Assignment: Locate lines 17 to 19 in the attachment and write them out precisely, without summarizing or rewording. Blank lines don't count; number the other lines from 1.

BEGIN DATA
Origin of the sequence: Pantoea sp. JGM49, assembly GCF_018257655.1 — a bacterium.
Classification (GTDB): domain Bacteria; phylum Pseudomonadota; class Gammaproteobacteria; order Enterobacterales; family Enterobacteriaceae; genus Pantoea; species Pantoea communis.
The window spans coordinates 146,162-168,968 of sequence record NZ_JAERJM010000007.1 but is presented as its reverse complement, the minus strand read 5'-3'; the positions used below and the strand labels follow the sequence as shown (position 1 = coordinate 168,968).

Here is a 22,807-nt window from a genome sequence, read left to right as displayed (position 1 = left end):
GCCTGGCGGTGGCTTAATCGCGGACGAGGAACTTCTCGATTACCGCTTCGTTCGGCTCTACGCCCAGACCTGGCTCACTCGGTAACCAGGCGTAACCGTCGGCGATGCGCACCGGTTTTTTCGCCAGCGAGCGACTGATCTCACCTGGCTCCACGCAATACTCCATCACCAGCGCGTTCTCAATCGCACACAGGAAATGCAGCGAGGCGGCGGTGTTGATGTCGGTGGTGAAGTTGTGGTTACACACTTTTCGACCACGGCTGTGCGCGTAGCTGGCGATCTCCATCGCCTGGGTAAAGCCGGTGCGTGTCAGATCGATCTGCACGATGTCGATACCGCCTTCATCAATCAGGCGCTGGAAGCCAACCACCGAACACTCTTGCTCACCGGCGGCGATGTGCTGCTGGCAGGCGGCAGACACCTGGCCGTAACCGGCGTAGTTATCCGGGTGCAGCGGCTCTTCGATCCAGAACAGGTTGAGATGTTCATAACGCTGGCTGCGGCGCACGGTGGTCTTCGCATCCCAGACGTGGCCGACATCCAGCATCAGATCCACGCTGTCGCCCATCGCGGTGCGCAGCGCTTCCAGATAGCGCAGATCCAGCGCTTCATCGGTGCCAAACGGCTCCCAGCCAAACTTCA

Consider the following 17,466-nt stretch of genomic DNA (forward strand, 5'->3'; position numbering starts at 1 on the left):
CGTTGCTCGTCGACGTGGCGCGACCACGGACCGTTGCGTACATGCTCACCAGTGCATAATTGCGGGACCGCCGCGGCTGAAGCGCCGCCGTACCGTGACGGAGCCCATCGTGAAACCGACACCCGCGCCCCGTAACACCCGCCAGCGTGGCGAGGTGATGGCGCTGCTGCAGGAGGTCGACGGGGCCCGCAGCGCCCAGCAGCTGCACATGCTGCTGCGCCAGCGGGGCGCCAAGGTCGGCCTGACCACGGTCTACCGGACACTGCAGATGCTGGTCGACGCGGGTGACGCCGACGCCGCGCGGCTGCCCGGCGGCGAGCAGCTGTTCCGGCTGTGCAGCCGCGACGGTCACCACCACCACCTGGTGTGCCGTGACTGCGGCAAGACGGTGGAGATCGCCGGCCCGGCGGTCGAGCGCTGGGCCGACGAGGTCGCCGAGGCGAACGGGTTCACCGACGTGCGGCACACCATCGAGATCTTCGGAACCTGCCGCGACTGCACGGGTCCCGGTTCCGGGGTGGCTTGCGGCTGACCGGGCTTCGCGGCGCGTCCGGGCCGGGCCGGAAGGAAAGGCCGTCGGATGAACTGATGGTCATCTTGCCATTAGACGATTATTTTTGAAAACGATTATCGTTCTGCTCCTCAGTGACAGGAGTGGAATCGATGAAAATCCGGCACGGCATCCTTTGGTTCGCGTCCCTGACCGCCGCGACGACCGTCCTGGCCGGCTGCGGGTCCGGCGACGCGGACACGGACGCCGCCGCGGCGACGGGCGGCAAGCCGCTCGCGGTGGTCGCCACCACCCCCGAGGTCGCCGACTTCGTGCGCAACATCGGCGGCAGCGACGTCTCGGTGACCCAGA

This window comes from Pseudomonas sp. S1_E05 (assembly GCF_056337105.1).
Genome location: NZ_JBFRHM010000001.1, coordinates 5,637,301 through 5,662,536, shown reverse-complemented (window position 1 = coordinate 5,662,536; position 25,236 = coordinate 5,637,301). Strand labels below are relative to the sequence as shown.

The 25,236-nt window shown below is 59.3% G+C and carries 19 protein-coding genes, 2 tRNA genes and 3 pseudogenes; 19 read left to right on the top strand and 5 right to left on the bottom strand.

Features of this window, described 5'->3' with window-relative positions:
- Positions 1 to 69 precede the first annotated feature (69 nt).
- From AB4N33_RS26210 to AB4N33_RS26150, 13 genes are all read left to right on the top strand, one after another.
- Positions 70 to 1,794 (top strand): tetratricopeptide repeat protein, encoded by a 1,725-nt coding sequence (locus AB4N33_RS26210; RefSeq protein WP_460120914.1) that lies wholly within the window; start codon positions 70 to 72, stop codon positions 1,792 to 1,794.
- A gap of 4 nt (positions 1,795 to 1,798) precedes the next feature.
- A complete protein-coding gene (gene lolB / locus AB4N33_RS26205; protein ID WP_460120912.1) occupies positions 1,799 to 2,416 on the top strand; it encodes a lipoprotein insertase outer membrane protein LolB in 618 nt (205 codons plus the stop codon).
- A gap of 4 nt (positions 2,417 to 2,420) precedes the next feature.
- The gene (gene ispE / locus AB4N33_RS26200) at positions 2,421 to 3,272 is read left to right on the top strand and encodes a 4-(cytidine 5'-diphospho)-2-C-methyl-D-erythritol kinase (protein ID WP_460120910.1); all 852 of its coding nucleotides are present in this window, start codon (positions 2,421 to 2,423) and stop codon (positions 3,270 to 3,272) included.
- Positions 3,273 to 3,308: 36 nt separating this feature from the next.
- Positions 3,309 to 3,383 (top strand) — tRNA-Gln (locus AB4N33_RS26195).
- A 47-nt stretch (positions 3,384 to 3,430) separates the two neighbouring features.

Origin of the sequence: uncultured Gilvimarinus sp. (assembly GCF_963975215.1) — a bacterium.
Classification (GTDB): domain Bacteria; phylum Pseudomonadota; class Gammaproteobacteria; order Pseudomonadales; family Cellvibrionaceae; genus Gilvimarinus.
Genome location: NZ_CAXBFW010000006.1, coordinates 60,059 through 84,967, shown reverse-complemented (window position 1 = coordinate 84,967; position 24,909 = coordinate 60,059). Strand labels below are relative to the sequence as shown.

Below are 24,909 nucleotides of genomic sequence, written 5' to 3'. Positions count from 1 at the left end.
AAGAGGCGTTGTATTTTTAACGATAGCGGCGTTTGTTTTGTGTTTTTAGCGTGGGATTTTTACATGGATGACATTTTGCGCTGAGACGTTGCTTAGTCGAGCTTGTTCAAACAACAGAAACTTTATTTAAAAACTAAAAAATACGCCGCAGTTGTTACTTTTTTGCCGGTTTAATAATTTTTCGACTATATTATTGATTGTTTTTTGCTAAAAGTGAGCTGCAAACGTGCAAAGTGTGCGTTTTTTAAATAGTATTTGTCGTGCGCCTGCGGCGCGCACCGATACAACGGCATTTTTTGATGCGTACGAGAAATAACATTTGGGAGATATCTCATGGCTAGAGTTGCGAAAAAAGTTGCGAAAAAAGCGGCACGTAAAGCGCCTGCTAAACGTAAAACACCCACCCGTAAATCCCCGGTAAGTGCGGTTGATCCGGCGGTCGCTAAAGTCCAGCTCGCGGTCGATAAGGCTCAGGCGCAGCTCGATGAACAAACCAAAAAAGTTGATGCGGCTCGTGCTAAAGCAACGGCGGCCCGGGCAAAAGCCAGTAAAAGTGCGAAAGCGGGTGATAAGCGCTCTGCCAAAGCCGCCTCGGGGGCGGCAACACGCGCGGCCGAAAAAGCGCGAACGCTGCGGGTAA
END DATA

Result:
- A gap of 4 nt (positions 2,417 to 2,420) precedes the next feature.
- The gene (gene ispE / locus AB4N33_RS26200) at positions 2,421 to 3,272 is read left to right on the top strand and encodes a 4-(cytidine 5'-diphospho)-2-C-methyl-D-erythritol kinase (protein ID WP_460120910.1); all 852 of its coding nucleotides are present in this window, start codon (positions 2,421 to 2,423) and stop codon (positions 3,270 to 3,272) included.
- Positions 3,273 to 3,308: 36 nt separating this feature from the next.